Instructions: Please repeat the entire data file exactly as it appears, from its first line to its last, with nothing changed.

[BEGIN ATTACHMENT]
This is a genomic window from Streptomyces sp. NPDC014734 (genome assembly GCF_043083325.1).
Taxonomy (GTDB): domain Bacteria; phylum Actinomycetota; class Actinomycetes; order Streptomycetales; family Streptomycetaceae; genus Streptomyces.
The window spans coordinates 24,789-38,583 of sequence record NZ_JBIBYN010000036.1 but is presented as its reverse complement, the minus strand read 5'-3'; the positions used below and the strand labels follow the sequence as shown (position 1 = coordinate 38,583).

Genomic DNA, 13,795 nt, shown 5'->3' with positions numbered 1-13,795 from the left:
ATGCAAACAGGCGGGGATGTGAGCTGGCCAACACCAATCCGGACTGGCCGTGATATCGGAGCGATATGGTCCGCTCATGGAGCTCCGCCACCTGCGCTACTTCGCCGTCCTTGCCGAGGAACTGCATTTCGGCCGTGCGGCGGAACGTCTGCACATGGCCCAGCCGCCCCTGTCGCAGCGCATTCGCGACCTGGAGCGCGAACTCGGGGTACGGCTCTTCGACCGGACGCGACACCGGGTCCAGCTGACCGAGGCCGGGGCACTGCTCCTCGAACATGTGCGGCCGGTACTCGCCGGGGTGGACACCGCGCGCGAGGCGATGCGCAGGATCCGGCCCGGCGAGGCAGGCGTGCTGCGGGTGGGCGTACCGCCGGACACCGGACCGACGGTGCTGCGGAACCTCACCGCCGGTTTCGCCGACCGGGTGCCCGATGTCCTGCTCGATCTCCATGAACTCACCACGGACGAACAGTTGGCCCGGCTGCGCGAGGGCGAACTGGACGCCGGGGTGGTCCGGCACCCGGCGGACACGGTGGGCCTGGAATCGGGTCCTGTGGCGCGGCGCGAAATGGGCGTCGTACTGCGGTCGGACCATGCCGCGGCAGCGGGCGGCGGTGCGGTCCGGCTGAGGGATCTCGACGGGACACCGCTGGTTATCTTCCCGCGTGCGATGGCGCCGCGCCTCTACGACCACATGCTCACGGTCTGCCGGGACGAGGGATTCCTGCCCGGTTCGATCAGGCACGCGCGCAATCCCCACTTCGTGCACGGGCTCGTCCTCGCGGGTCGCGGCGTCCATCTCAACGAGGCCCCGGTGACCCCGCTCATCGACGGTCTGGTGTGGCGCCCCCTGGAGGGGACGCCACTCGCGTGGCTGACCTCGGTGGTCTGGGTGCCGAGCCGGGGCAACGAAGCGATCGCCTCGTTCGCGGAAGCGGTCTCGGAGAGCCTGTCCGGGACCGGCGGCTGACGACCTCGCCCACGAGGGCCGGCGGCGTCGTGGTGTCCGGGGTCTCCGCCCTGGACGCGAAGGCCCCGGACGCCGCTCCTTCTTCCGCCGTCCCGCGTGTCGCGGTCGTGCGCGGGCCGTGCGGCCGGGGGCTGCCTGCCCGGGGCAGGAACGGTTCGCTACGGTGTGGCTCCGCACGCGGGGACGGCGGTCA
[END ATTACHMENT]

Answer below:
This is a genomic window from Streptomyces sp. NPDC014734 (genome assembly GCF_043083325.1).
Taxonomy (GTDB): domain Bacteria; phylum Actinomycetota; class Actinomycetes; order Streptomycetales; family Streptomycetaceae; genus Streptomyces.
The window spans coordinates 24,789-38,583 of sequence record NZ_JBIBYN010000036.1 but is presented as its reverse complement, the minus strand read 5'-3'; the positions used below and the strand labels follow the sequence as shown (position 1 = coordinate 38,583).

Genomic DNA, 13,795 nt, shown 5'->3' with positions numbered 1-13,795 from the left:
ATGCAAACAGGCGGGGATGTGAGCTGGCCAACACCAATCCGGACTGGCCGTGATATCGGAGCGATATGGTCCGCTCATGGAGCTCCGCCACCTGCGCTACTTCGCCGTCCTTGCCGAGGAACTGCATTTCGGCCGTGCGGCGGAACGTCTGCACATGGCCCAGCCGCCCCTGTCGCAGCGCATTCGCGACCTGGAGCGCGAACTCGGGGTACGGCTCTTCGACCGGACGCGACACCGGGTCCAGCTGACCGAGGCCGGGGCACTGCTCCTCGAACATGTGCGGCCGGTACTCGCCGGGGTGGACACCGCGCGCGAGGCGATGCGCAGGATCCGGCCCGGCGAGGCAGGCGTGCTGCGGGTGGGCGTACCGCCGGACACCGGACCGACGGTGCTGCGGAACCTCACCGCCGGTTTCGCCGACCGGGTGCCCGATGTCCTGCTCGATCTCCATGAACTCACCACGGACGAACAGTTGGCCCGGCTGCGCGAGGGCGAACTGGACGCCGGGGTGGTCCGGCACCCGGCGGACACGGTGGGCCTGGAATCGGGTCCTGTGGCGCGGCGCGAAATGGGCGTCGTACTGCGGTCGGACCATGCCGCGGCAGCGGGCGGCGGTGCGGTCCGGCTGAGGGATCTCGACGGGACACCGCTGGTTATCTTCCCGCGTGCGATGGCGCCGCGCCTCTACGACCACATGCTCACGGTCTGCCGGGACGAGGGATTCCTGCCCGGTTCGATCAGGCACGCGCGCAATCCCCACTTCGTGCACGGGCTCGTCCTCGCGGGTCGCGGCGTCCATCTCAACGAGGCCCCGGTGACCCCGCTCATCGACGGTCTGGTGTGGCGCCCCCTGGAGGGGACGCCACTCGCGTGGCTGACCTCGGTGGTCTGGGTGCCGAGCCGGGGCAACGAAGCGATCGCCTCGTTCGCGGAAGCGGTCTCGGAGAGCCTGTCCGGGACCGGCGGCTGACGACCTCGCCCACGAGGGCCGGCGGCGTCGTGGTGTCCGGGGTCTCCGCCCTGGACGCGAAGGCCCCGGACGCCGCTCCTTCTTCCGCCGTCCCGCGTGTCGCGGTCGTGCGCGGGCCGTGCGGCCGGGGGCTGCCTGCCCGGGGCAGGAACGGTTCGCTACGGTGTGGCTCCGCACGCGGGGACGGCGGTCA